Not long after the world championship of the format, which served as its showcase, the World Cup format was being played again. Matches pitting India against New Zealand and Pakistan against Bangladesh got underway a week later. The West Indies and Sri Lanka immediately began a Test series. The T20 World Cup’s best team, though, isn’t on our list after some reflection.
Which option should you choose? While browsing the headlines, I stumbled upon Kevin Pietersen’s tournament squad. The guy who batted for England and won the World Twenty20 twice isn’t one to hold his tongue. See if we can find areas of agreement in our views.
The World No. 1 Cricketer, Jos Buttler (k)
With a strike rate of 151.12, he scored 269 runs, more than anybody else in the World Cup event. As a bonus, he scored the only century in the competition. England’s best start came on a regular basis because to Buttler’s stellar performance in the United Arab Emirates.
The marmite Australian, who was left off KP’s squad after scoring 289 runs at a strike rate of 146.70, was cut from the team. Warner’s dominating performance in the World Cup latter stages of the competition was a major factor in Australia’s surprise victory.
Dr. Babar Azam (c)
Although he started at the top for Pakistan, Azam would complete a formidable trio with Buttler and Warer. He led Pakistan well and scored 303 runs to finish first, but World Cup blew it by losing the toss in the semi-final and allowing Australia to bat. Get here Online Bookie Id
By Charith Asalanka
The stats don’t lie: another player who failed to make KP’s squad. The 24-year-old made his international debut with 231 runs at a strike rate of 147.13, giving Sri Lanka hope for the future World Cup.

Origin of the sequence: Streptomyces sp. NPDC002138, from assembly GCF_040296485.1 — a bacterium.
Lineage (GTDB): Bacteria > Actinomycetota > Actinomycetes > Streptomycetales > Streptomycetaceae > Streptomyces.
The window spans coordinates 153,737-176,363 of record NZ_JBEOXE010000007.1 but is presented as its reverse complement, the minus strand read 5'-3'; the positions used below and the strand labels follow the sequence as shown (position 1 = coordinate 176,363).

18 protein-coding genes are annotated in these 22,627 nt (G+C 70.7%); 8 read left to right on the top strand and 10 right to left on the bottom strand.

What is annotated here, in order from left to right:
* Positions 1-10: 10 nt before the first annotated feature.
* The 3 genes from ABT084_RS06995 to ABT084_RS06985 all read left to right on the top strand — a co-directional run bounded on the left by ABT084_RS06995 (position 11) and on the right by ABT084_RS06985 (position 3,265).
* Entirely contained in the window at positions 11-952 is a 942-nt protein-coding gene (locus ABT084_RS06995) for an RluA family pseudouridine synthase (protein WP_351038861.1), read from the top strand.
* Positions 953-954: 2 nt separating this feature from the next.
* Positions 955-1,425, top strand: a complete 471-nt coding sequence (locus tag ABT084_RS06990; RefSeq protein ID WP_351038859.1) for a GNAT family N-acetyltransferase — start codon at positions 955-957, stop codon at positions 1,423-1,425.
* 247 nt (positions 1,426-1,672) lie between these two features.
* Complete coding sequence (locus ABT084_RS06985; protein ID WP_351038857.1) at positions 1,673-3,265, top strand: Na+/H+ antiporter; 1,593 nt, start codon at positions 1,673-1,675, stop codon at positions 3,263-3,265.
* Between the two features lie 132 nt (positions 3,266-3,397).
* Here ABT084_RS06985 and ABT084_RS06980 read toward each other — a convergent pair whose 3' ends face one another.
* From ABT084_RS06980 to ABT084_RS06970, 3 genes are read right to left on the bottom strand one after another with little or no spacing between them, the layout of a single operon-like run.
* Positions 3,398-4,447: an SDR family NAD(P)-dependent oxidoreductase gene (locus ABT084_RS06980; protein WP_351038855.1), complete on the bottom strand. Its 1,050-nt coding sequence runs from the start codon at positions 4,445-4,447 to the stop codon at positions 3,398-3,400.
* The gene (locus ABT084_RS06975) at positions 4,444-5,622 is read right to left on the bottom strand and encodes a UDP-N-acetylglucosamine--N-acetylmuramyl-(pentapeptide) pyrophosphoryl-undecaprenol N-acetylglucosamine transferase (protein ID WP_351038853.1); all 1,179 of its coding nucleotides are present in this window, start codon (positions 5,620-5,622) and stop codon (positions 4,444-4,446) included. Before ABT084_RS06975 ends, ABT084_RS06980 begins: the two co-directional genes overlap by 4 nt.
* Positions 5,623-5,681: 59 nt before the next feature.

Al Hasan Shakib
At the very least, it was fantastic to see Shakib’s return to the global spotlight. Shakib scored 131 runs and took 11 wickets at an economy rate of 5.59, however he was not picked by KP. This may have been because to his extensive play in the preliminary round against the lesser lights. One may call it a multipurpose tool.
When Shakib Al Hasan and Bangladesh returned to the international scene, it was a welcome sight.
Dr. Moeen Ali
Ali, the second spin-bowling all-rounder in the middle order, only had four innings to inflict his damage. Despite this, he scored 92 runs with a 131.42 percent strikeout rate. The average number of runs scored per wicket he took was 11, and his economy rate was a remarkable 5.50. Get here Betting Id
“May it be Wanindu Hasaranga”
Again, a young Sri Lankan has made an impact in this competition. Hasaranga had the lowest bowling economy rate (5.20%) and the most wickets taken (16). Additionally, his strikeout-to-walk ratio was 148.75, and he scored 119 runs. He did take part in the first round, but you can only play the games that are put in front of you.
Australia’s victory was aided by the bowling unit’s 13 wickets and economy rate of 5.81. bowled really well in the middle overs to halt the opposition’s momentum.
In honour of: Tim Southee
The New Zealand seamer’s economy rate of 6.50 is remarkable given that he only grabbed eight wickets. Every time Kane Williamson needed him, he gave calm to the Black Caps’ bowling, and he bowls effectively in combination with his teammate:
Exhibit A: Trent Boult
Against the dew and a hefty Australian attack, Boult was the only line of defence, taking 13 wickets at an economy rate of 6.25.
To paraphrase Shaheen Afridi
It’s not always necessary to provide numerical reasons for a choice. Afridi was a visual feast with the new ball, displaying precision, velocity, and power in World Cup. It’s impossible not to have fun when seeing him perform on the big screen.
Think our choices are spot on? Were you in such situation, who would you have contacted? There are a few absolutes in the XI, but there are also a few question marks…
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